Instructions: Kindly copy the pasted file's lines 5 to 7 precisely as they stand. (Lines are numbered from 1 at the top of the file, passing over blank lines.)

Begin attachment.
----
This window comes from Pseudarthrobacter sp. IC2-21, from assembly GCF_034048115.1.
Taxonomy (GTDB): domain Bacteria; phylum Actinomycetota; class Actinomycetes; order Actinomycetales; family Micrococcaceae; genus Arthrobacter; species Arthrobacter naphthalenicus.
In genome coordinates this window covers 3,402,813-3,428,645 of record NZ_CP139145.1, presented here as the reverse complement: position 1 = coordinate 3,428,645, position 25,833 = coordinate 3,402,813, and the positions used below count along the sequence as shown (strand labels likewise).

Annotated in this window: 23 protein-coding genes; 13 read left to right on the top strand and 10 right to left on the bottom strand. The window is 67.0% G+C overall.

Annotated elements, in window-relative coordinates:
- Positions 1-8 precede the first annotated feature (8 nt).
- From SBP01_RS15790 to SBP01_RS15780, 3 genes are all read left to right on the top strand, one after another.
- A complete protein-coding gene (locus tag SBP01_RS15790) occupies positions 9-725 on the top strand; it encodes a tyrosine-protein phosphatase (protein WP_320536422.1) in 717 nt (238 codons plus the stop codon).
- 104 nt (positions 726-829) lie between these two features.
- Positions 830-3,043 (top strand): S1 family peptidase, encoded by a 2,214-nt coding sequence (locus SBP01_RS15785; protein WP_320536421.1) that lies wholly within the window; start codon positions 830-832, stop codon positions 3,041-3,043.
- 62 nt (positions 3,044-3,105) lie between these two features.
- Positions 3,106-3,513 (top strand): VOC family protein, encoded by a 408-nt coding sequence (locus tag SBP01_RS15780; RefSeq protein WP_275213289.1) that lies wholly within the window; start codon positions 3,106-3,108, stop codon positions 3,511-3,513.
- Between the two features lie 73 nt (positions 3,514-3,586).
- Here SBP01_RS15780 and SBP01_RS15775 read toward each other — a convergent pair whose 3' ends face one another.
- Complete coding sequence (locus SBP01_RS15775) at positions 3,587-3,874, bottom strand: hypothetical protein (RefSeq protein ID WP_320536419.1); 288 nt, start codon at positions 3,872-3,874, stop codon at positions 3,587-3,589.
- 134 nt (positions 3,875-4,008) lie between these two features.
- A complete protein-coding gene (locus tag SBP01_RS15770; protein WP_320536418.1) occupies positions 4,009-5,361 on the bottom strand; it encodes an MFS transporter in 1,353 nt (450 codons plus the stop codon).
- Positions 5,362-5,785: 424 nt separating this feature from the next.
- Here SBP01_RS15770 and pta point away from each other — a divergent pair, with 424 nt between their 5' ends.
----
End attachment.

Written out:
Annotated elements, in window-relative coordinates:
- Positions 1-8 precede the first annotated feature (8 nt).
- From SBP01_RS15790 to SBP01_RS15780, 3 genes are all read left to right on the top strand, one after another.